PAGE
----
The New York State Commission on Sentencing Reform has issued a preliminary report outlined several major recommendations to improve the state’s current sentencing structure. The full report is here. It has been more than 40 years since New York’s sentencing laws have undergone a comprehensive review.
Some of the major recommendations include:
- Abandoning New York’s indeterminate sentencing system and creating new determinate sentences for more than 200 non-violent felonies.
- Modifying New York’s sentencing statutes to expressly permit a court to sentence certain non-violent drug-addicted felony offenders to community-based treatment in lieu of state prison when the judge, prosecutor and defendant all agree that this is a just outcome.
- Examining the broader use of “graduated sanctions” – such as curfews, home confinement, electronic monitoring and re-entry courts for certain offenders under parole supervision who violate one or more conditions of parole but commit no new crime.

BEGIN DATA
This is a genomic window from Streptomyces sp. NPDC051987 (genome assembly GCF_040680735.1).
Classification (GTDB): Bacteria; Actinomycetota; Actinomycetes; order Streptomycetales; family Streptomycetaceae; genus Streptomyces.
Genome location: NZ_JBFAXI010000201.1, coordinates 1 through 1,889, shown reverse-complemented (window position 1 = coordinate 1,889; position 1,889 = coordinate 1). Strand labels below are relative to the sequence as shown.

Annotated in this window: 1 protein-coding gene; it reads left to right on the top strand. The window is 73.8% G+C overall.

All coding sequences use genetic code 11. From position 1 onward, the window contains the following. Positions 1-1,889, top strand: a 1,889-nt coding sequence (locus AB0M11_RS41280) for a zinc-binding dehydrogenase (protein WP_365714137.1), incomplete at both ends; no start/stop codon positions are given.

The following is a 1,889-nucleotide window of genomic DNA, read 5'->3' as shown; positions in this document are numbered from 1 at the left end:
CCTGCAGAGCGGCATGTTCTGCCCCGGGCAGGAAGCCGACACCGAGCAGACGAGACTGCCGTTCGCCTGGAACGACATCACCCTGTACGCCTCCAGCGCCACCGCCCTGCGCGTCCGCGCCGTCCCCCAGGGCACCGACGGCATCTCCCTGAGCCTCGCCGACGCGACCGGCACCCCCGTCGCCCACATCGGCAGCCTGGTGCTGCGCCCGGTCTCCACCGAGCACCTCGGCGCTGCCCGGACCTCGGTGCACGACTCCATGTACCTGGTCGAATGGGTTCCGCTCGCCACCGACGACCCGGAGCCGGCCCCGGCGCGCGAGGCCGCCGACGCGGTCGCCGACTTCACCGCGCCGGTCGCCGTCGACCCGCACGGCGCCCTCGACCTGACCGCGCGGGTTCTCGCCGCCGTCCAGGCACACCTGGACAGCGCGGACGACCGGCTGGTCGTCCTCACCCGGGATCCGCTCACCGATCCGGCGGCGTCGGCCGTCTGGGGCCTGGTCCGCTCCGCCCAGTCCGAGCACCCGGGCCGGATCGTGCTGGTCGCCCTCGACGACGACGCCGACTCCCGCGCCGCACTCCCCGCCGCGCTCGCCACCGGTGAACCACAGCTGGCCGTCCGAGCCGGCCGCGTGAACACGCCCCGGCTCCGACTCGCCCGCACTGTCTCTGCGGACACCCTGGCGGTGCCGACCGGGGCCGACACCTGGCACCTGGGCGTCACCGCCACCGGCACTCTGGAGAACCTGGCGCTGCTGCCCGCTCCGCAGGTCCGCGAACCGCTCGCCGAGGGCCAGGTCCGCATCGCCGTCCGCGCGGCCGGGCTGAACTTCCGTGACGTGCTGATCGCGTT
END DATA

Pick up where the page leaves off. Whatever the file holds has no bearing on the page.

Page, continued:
- Enacting new laws, and better enforcing existing statutes, to further protect victims of crime and enhance their right to have a meaningful voice in the criminal justice process.
- Expanding prison-based educational and vocational training, enhancing employment and housing opportunities and utilizing other cost-effective measures designed to reduce recidivism and increase public safety.
- Establishing a permanent sentencing commission to serve as an advisory body to the legislative and executive branches.
The Commission also stressed that New York state has achieved dramatic decreases in crime. A recent report from the FBI shows that New York is the safest large state in the nation and the fifth safest overall. Additionally, New York is the only large state to see a consistent decrease in crime, offender recidivism and prison population over the last several years.
Governor Spitzer established the New York State Commission on Sentencing Reform in March, 2007 to conduct a comprehensive review of New York’s current sentencing structure and sentencing practices.
The Commission will release its final recommendations and report next year, incorporating feedback from future public hearings. Keep eyes and ears open for them. There’s plenty to talk about.